Main page for the documentation of the Test-Beam Analysis Framework (TBAF)

The TBAF is a software project initiated in the FLC group to create a structured and reusable set of software components to use in the analysis of the test-beam data for the large prototype using the ILCSoft packages and ROOT.


The TBAF depends on ROOT, LCIO, GEAR, LCCD, Marlin and MarlinTPC. Before starting developing this library is advisable to have a good confidence with the previous packages. At the moment is built using a custom Makefile but it is planned to move to CMake for generating these. To limit the troubles involved in the ROOT dictionaries it was decided to avoid them unless strictly necessary, and mainly use them for classes external to the library itself, in particular dictionaries of the STL containers.

Getting familiar with ILCSoft - Hints, Tips, Tricks, How-To, Examples and Exercises

Assuming you have almost no previous knowledge of the tools that this library depends on I will include some link to some introductory material and some practical hint and tips on how to use it and practice with the software components


LCIO is the software that defines the persistence model for the data you use in your analysis. It's main page is here. For the testbeam analysis we usually use the following LCIO classes and their implementations. You can find a small User Manual and the full code reference in the main LCIO page. For quick reference:

An LCIO file is based on a list of events each of which is composed by a set of collection which are containers (vector-like) of one or more of the previous objects.

Some instructions for installing LCIO in your own machine are in this wiki page. If you are using a Desy computer you can just use the preinstalled AFS installation.

There are two basic programs in the bin folder of the LCIO installation that are very useful to give a quick look to a data file and check that everything works:

The first step to get used to the software is to get a sample data file and take a look at its content using this two programs, then you could just built a quick test program to open a file, print some internal data on screen and save some parameters in the event headers before closing the file.


Marlin is a Framework to operate on the LCIO data keeping some kind of "history" of the processing done on the data and provides a framework for the algorithm to operate into. The basic building block is the ""Processor"" that perform this basic algorithm:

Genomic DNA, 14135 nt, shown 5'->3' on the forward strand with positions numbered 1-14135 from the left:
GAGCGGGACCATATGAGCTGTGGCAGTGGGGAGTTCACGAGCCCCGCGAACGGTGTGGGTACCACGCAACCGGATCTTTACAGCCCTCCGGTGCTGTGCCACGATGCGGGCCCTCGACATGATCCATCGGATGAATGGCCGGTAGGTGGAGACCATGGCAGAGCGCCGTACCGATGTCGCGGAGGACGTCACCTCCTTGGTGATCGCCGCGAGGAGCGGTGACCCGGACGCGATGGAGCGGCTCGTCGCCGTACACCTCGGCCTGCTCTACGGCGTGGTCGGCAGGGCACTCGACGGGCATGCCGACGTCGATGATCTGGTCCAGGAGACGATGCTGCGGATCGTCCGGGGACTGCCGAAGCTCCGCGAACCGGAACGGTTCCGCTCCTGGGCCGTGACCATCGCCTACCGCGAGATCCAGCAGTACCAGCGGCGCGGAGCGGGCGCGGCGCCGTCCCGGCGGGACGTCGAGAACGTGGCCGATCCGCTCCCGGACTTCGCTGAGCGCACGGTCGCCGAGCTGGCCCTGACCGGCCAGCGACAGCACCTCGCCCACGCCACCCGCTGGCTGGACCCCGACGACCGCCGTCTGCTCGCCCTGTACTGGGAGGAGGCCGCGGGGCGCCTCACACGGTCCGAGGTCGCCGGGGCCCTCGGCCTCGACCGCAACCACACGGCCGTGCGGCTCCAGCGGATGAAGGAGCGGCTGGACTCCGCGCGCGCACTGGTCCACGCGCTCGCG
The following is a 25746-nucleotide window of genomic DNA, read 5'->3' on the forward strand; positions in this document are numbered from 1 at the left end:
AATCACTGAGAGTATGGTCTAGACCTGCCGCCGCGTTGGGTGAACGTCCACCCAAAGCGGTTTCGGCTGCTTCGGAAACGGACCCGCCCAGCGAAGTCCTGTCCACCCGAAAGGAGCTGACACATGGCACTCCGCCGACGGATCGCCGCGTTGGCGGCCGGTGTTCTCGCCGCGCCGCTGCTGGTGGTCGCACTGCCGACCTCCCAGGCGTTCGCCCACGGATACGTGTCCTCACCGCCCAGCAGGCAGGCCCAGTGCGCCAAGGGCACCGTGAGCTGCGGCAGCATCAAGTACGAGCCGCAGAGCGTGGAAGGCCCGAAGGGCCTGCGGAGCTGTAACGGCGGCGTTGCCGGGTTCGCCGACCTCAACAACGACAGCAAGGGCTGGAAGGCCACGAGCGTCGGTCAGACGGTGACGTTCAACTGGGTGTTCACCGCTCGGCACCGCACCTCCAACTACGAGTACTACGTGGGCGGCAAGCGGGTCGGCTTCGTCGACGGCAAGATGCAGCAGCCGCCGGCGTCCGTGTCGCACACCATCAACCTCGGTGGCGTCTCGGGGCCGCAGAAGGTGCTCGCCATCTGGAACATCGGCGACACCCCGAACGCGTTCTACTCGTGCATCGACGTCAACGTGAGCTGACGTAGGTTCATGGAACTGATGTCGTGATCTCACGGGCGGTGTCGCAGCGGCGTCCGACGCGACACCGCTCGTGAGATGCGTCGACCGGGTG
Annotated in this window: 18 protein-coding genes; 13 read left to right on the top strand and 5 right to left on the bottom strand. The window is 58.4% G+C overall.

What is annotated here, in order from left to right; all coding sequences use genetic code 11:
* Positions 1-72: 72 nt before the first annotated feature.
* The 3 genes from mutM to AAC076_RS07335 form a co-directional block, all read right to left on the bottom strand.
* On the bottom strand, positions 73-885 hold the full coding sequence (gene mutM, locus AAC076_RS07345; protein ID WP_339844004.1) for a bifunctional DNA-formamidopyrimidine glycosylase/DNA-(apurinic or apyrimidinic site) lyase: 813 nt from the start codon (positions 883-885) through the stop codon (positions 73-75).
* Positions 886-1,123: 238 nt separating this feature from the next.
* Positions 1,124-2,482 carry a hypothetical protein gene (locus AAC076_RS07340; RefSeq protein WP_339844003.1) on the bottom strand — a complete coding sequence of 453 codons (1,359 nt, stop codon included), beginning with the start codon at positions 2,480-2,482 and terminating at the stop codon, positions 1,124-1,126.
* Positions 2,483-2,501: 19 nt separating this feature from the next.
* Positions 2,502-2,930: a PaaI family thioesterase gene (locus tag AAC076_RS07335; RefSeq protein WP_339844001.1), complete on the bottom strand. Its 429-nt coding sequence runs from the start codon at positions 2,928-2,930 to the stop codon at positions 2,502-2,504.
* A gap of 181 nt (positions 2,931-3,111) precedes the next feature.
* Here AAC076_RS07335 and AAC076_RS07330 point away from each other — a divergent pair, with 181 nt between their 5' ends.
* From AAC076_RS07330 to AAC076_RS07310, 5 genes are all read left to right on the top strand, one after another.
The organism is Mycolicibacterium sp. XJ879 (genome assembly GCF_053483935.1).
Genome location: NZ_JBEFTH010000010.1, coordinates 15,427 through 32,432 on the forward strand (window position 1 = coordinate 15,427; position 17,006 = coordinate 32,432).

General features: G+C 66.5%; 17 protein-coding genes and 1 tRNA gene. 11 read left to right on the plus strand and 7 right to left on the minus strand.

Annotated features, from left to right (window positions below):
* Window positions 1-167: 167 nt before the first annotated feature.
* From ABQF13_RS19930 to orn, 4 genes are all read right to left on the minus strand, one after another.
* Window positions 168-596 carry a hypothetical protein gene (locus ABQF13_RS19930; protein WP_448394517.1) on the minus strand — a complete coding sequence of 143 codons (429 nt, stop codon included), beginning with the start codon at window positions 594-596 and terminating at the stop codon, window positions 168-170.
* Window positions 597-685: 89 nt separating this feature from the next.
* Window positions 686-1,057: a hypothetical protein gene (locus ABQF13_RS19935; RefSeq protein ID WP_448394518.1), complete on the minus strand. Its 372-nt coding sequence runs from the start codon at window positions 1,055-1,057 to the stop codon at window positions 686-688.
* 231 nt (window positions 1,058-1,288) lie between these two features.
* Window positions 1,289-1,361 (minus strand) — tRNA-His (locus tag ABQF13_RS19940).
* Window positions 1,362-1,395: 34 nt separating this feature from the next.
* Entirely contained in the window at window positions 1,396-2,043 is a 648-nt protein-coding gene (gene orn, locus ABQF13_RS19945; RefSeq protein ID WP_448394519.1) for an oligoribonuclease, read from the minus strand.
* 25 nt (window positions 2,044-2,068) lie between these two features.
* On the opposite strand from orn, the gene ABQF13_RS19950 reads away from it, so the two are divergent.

Initialize all the algorithms necessary
Apply some algorithm to the whole run and store the results in the run header
Take on or more input collection from the LCIO file;
Apply some algorithm to each event in the run;
If necessary do some final computation, plotting ...
Write one or more output collection to the same file

This doesn't mean that the algorithm must be defined in the Marlin Processor. In fact, as it is also nicely worded in slide 22 of this talk the Marlin processor is merely a container to allow your algorithm to run in a Marlin program, which means that, for algorithm of decent complexity is usually better, to decrease the maintenance effort and increase the flexibility, to develop you code independently from Marlin but in such a way that you can plug it in if necessary.

The home page for the Marlin package links to the documentation of the package. There is also a wiki page containing some useful instructions on how to install and compile Marlin on your own pc. If you use a DESY computer is much better to just use the available AFS installation.

A Marlin program is steered by an xml file that describes which processors to load, in which sequence and with which parameters. The parameters are described by a predefined unique name and one or more values of a predefined type. There is also a GUI to easily generate a steering file interactively adding the necessary processors and configuring them. The GUI program can be launched with the MarlinGUI command, once the Marlin framework has been initialized.

The first step to get used to the software is to generate a simple steering file using the GUI and run it on the data file that you worked on in the previous step. Then you should try to create a simple processor as it is explained in the wiki page to perform the same type of operation you did in the previous step using your test program. Finally you should try to separate the algorithm of your program from the Marlin processor designing a small class performing your computation and using it in the processor.




Why do we need this framework

The ILCSoft framework provides the tools to analyze data sets stored in LCIO formatted files using a well defined processing flow. In particular this framework provides the tools to perform the reconstruction of TPC test-beam data to create several predefined objects out of the raw data obtained by the DAQ system.